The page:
A Little Twisted Reality
Lynn Cherny, @arnicas
A few new projects...
- Rhyme Finder
- Fantastical Britain (AI)
- Genetic Algorithm Castles (AI-ish)
- Remixing Cocktails
Coolness: All of these run purely in the browser -- no server code!
More "found poetry"
It is experimental in the sense of being something to do.
– William S. Burroughs
- Used RiTa.js to get "similar sounding words" based on line endings
- Search for line endings that match the input by similar sound (more tractable than searching for ANY word anywhere)
- Concatenate lines found
also built in...
Let's make it more visual...
Less useful in poetry... but cool for other reasons.
It's a terrible day, but your fingers are safe!
- What's a "line ending?" The RiTa sentence tokenizer was not good.
- I dumbly used "\n" to get more matches.
- It's slow to build the initial matches hash
- Meter and rhyme would be better (Allison's pronouncing lib)
- Are character names a plus or minus?
A Map for Allison
(Remind people what the UK looks like...)
Can we do even better than the real British town names?
- Neural nets that don't need to worry about grammar/syntax are fast to train and use.
- So I adapted Karpathy's RNN js code to use just the trained model in pure js. That's cool.
- Bought UK town names data, trained on it.
- Plugged in model.json file & a sqlite file for Lat/Lons -- no server needed! (Even cooler.)
tl;dr: No, but it was fun.
Not really better than the real thing...
"Todlewitch" & "Cople-thave"
SQL.js is really cool... load a .sqlite file (my CSV of town names converted to SQLite) and query it in JS. No server!
Finding towns between the map view bounds:
I replace their names on the map with on-demand neural net model-generated output (but keep the real names for the popups)
- Evolutionary development: Gene pool, random variation, a fitness function.
- Attributes are encoded in ranges of values (in this code each is 0-1, mapped to the "real" ranges)
- Result of the "genes" is evaluated according to the fitness function, and new generations evolve combining the "best" survivors-- plus some randomness.
See, e.g., Shiffman, http://natureofcode.com/book/chapter-9-the-evolution-of-code/
"A Genetic Algorithm of Flowers"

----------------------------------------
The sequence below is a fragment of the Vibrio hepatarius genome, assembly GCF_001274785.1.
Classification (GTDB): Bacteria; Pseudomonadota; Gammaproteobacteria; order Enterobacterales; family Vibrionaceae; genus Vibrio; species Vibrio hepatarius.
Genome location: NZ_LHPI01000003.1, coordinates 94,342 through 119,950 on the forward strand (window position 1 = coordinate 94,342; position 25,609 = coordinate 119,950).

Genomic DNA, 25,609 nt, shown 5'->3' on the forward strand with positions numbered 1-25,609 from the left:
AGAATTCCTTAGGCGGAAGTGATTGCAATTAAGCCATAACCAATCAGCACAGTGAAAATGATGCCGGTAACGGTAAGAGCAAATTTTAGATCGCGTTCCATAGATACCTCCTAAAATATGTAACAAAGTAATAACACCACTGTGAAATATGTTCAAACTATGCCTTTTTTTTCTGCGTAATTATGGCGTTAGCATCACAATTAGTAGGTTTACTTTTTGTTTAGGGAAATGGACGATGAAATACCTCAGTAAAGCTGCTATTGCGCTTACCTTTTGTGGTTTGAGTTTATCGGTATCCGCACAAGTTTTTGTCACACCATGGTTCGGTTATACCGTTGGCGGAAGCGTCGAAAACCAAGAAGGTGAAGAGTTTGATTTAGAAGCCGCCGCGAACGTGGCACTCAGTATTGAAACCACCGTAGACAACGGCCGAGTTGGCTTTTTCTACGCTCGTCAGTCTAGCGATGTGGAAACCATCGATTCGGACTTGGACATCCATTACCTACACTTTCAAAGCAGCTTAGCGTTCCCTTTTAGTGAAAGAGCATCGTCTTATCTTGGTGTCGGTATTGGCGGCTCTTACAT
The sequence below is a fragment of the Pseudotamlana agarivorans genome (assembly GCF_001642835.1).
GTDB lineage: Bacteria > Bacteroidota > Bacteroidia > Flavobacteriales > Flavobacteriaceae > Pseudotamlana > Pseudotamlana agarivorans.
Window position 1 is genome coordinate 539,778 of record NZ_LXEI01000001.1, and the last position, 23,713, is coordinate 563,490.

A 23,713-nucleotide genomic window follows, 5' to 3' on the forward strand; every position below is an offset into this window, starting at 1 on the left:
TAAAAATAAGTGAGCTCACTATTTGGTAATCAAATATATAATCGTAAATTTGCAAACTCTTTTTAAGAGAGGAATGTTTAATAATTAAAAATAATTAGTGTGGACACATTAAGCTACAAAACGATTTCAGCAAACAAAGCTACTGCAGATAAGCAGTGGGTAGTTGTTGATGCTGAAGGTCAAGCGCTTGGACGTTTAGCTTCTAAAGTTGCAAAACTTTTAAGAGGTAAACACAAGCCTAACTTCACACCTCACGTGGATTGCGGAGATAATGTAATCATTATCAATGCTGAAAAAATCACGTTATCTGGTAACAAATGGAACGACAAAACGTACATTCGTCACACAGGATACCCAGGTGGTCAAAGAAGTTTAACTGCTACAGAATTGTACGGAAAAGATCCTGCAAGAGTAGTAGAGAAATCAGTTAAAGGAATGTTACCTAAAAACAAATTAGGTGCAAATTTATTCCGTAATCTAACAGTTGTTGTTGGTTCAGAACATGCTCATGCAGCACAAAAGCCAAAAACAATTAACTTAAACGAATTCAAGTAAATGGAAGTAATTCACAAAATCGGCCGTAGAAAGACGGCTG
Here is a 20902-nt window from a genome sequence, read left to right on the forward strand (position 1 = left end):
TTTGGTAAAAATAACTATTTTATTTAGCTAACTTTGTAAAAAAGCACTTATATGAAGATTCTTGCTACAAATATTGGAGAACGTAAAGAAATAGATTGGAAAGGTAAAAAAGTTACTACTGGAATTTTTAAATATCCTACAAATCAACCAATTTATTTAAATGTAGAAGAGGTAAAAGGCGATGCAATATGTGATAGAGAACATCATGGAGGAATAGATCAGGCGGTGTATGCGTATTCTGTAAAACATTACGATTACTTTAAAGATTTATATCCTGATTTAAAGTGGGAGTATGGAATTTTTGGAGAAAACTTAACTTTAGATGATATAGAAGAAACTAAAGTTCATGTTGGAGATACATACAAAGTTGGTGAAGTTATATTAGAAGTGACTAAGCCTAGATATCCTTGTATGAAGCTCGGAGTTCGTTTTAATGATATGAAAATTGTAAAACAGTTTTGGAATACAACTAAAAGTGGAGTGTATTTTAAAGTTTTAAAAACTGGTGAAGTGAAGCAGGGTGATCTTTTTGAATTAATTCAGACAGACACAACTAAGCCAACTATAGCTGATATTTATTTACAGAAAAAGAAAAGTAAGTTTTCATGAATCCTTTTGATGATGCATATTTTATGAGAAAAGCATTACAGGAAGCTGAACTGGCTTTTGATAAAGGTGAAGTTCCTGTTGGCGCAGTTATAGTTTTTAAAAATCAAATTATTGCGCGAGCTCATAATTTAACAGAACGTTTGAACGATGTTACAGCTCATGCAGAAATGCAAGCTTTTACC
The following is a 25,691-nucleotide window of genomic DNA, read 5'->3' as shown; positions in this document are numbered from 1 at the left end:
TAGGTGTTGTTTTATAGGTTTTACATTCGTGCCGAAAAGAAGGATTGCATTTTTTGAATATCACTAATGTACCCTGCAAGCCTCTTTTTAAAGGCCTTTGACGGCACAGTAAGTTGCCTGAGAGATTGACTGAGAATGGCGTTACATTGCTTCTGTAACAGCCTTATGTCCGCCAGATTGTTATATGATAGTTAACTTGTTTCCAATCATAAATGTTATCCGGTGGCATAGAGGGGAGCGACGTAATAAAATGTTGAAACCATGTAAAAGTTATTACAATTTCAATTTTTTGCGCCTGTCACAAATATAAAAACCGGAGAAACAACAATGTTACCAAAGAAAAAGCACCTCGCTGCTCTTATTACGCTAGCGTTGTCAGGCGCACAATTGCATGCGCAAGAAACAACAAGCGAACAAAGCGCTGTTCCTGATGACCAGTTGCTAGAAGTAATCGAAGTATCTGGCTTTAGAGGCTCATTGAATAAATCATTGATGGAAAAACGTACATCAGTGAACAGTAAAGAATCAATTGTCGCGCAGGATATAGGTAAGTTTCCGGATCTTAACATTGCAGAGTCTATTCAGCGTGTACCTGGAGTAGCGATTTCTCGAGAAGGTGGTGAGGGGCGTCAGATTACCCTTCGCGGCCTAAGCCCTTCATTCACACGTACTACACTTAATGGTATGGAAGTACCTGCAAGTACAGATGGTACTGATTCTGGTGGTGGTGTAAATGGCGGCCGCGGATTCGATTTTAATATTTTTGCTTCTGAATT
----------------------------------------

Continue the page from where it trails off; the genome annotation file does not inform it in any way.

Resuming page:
Clay Heaton, processing repo
Jared Tarbell's Combinatoric Critters
Adding user interaction -- voting -- is awesome. Now I decide fitness!
Your idea of fitness can change... based on what you see or how you feel.
I am shit at drawing with Processing.
So I bought art.
MadameBricolage on Etsy
Similar things I bought on Etsy
Cleaning up text to make it artistic
- Real emdashes
- Curly quotes
- Paragraph indents
- Real fonts
- Format names "better"
- Save output of your favs
- Vector art would be better, but p5.svg didn't work well for me
- Save "DNA/script" for the ones that you like
- Try a GA with text as output
Jordan Meyer did a great talk with NYT scraped cocktail recipes.
His ingredients data... suggests remixing.
A lot of iterated, tuned rules
A lot of tiny vocab data sets (sigh)
SentiNet, WordNet (extracted from the dict), made up...
Some design principles
- sugar, honey : "positive" words (per SentiWordNet)
- bitters : "negative" words
- lots more herbs and fruits come into play
- ice and water come in more forms (hail, snow, lakewater...)
- alcohols are substituted with other drink types and maybe drugs like prozac
- Club sodas come in varieties, like "book club soda", "golf club soda"
- when all other rules fail, use a word that sounds similar (RiTa.js) -- some of the best results!
new mythologies: the lakewatermelon
"a dash of nutmeg" :
"a dash of nightmare"
"an ounce of cream" :
"an ounce of scream"
This was a very manual authoring process.
- But it made me laugh more than the others!
- Generate recipes, tune rules... ad infinitum
- Lists of words were not automatically findable.
- Obviously a "simpler" approach might be plausible, like using word2vec or an RNN, but we also want it to be "funny" and "different"
- How can this be made easier?
Lynn Cherny, @arnicas
A Little Twist on Reality
By Lynn Cherny